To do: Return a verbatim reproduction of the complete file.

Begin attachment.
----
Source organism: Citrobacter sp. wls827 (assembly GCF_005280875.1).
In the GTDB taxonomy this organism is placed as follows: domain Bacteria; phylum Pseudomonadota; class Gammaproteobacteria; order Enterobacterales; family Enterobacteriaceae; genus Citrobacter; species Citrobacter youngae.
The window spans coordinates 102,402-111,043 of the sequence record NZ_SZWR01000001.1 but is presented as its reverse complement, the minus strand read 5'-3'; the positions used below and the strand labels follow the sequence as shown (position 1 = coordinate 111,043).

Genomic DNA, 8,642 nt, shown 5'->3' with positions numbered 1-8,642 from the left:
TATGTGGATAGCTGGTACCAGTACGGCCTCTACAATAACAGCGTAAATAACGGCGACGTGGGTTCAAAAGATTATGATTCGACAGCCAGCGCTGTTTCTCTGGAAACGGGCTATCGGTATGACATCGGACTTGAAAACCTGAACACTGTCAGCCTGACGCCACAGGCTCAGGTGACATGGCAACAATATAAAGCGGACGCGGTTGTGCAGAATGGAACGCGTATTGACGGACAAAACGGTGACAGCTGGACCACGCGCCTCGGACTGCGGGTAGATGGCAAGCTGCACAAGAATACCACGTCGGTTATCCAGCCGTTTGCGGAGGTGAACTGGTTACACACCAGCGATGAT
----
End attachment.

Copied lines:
Source organism: Citrobacter sp. wls827 (assembly GCF_005280875.1).
In the GTDB taxonomy this organism is placed as follows: domain Bacteria; phylum Pseudomonadota; class Gammaproteobacteria; order Enterobacterales; family Enterobacteriaceae; genus Citrobacter; species Citrobacter youngae.
The window spans coordinates 102,402-111,043 of the sequence record NZ_SZWR01000001.1 but is presented as its reverse complement, the minus strand read 5'-3'; the positions used below and the strand labels follow the sequence as shown (position 1 = coordinate 111,043).

Genomic DNA, 8,642 nt, shown 5'->3' with positions numbered 1-8,642 from the left:
TATGTGGATAGCTGGTACCAGTACGGCCTCTACAATAACAGCGTAAATAACGGCGACGTGGGTTCAAAAGATTATGATTCGACAGCCAGCGCTGTTTCTCTGGAAACGGGCTATCGGTATGACATCGGACTTGAAAACCTGAACACTGTCAGCCTGACGCCACAGGCTCAGGTGACATGGCAACAATATAAAGCGGACGCGGTTGTGCAGAATGGAACGCGTATTGACGGACAAAACGGTGACAGCTGGACCACGCGCCTCGGACTGCGGGTAGATGGCAAGCTGCACAAGAATACCACGTCGGTTATCCAGCCGTTTGCGGAGGTGAACTGGTTACACACCAGCGATGAT